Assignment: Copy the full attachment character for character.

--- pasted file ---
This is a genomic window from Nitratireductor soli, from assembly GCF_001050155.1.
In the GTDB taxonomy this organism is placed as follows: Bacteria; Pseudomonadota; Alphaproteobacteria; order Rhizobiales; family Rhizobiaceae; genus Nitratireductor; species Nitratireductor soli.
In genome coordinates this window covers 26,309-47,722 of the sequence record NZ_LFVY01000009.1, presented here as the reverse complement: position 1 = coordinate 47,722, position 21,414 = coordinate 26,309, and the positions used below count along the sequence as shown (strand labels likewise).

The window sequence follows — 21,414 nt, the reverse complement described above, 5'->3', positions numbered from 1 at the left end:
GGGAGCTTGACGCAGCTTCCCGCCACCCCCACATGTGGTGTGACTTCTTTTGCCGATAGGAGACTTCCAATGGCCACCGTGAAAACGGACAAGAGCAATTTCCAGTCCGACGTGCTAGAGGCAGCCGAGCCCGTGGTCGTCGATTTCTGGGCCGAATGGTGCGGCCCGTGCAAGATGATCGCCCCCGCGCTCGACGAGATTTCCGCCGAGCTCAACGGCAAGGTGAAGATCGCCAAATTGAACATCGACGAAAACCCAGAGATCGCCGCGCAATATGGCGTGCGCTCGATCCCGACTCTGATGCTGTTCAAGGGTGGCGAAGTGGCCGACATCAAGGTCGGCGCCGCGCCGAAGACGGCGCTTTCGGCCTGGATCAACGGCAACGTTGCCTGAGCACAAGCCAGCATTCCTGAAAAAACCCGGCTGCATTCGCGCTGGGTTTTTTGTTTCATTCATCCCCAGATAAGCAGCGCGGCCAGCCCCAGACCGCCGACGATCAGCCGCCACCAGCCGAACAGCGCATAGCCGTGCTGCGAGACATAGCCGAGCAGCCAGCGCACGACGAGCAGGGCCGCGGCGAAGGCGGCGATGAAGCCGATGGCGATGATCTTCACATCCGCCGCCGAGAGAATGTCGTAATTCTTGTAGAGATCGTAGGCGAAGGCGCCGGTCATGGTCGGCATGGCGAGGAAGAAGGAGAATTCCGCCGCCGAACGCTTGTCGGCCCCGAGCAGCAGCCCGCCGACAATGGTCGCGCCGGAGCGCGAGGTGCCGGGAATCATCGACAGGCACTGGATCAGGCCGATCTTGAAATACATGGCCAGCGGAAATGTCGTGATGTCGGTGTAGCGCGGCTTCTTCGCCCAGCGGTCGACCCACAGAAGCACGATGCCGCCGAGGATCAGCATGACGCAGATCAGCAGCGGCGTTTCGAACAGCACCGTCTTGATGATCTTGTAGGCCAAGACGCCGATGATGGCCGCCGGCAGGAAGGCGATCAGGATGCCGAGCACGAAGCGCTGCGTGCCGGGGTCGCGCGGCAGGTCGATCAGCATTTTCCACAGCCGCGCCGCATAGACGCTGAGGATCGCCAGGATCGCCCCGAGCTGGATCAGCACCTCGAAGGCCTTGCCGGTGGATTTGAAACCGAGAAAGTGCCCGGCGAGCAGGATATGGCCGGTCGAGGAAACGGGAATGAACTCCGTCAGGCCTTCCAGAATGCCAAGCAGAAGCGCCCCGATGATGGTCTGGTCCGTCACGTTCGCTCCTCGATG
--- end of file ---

This is a genomic window from Nitratireductor soli, from assembly GCF_001050155.1.
In the GTDB taxonomy this organism is placed as follows: Bacteria; Pseudomonadota; Alphaproteobacteria; order Rhizobiales; family Rhizobiaceae; genus Nitratireductor; species Nitratireductor soli.
In genome coordinates this window covers 26,309-47,722 of the sequence record NZ_LFVY01000009.1, presented here as the reverse complement: position 1 = coordinate 47,722, position 21,414 = coordinate 26,309, and the positions used below count along the sequence as shown (strand labels likewise).

The window sequence follows — 21,414 nt, the reverse complement described above, 5'->3', positions numbered from 1 at the left end:
GGGAGCTTGACGCAGCTTCCCGCCACCCCCACATGTGGTGTGACTTCTTTTGCCGATAGGAGACTTCCAATGGCCACCGTGAAAACGGACAAGAGCAATTTCCAGTCCGACGTGCTAGAGGCAGCCGAGCCCGTGGTCGTCGATTTCTGGGCCGAATGGTGCGGCCCGTGCAAGATGATCGCCCCCGCGCTCGACGAGATTTCCGCCGAGCTCAACGGCAAGGTGAAGATCGCCAAATTGAACATCGACGAAAACCCAGAGATCGCCGCGCAATATGGCGTGCGCTCGATCCCGACTCTGATGCTGTTCAAGGGTGGCGAAGTGGCCGACATCAAGGTCGGCGCCGCGCCGAAGACGGCGCTTTCGGCCTGGATCAACGGCAACGTTGCCTGAGCACAAGCCAGCATTCCTGAAAAAACCCGGCTGCATTCGCGCTGGGTTTTTTGTTTCATTCATCCCCAGATAAGCAGCGCGGCCAGCCCCAGACCGCCGACGATCAGCCGCCACCAGCCGAACAGCGCATAGCCGTGCTGCGAGACATAGCCGAGCAGCCAGCGCACGACGAGCAGGGCCGCGGCGAAGGCGGCGATGAAGCCGATGGCGATGATCTTCACATCCGCCGCCGAGAGAATGTCGTAATTCTTGTAGAGATCGTAGGCGAAGGCGCCGGTCATGGTCGGCATGGCGAGGAAGAAGGAGAATTCCGCCGCCGAACGCTTGTCGGCCCCGAGCAGCAGCCCGCCGACAATGGTCGCGCCGGAGCGCGAGGTGCCGGGAATCATCGACAGGCACTGGATCAGGCCGATCTTGAAATACATGGCCAGCGGAAATGTCGTGATGTCGGTGTAGCGCGGCTTCTTCGCCCAGCGGTCGACCCACAGAAGCACGATGCCGCCGAGGATCAGCATGACGCAGATCAGCAGCGGCGTTTCGAACAGCACCGTCTTGATGATCTTGTAGGCCAAGACGCCGATGATGGCCGCCGGCAGGAAGGCGATCAGGATGCCGAGCACGAAGCGCTGCGTGCCGGGGTCGCGCGGCAGGTCGATCAGCATTTTCCACAGCCGCGCCGCATAGACGCTGAGGATCGCCAGGATCGCCCCGAGCTGGATCAGCACCTCGAAGGCCTTGCCGGTGGATTTGAAACCGAGAAAGTGCCCGGCGAGCAGGATATGGCCGGTCGAGGAAACGGGAATGAACTCCGTCAGGCCTTCCAGAATGCCAAGCAGAAGCGCCCCGATGATGGTCTGGTCCGTCACGTTCGCTCCTCGATG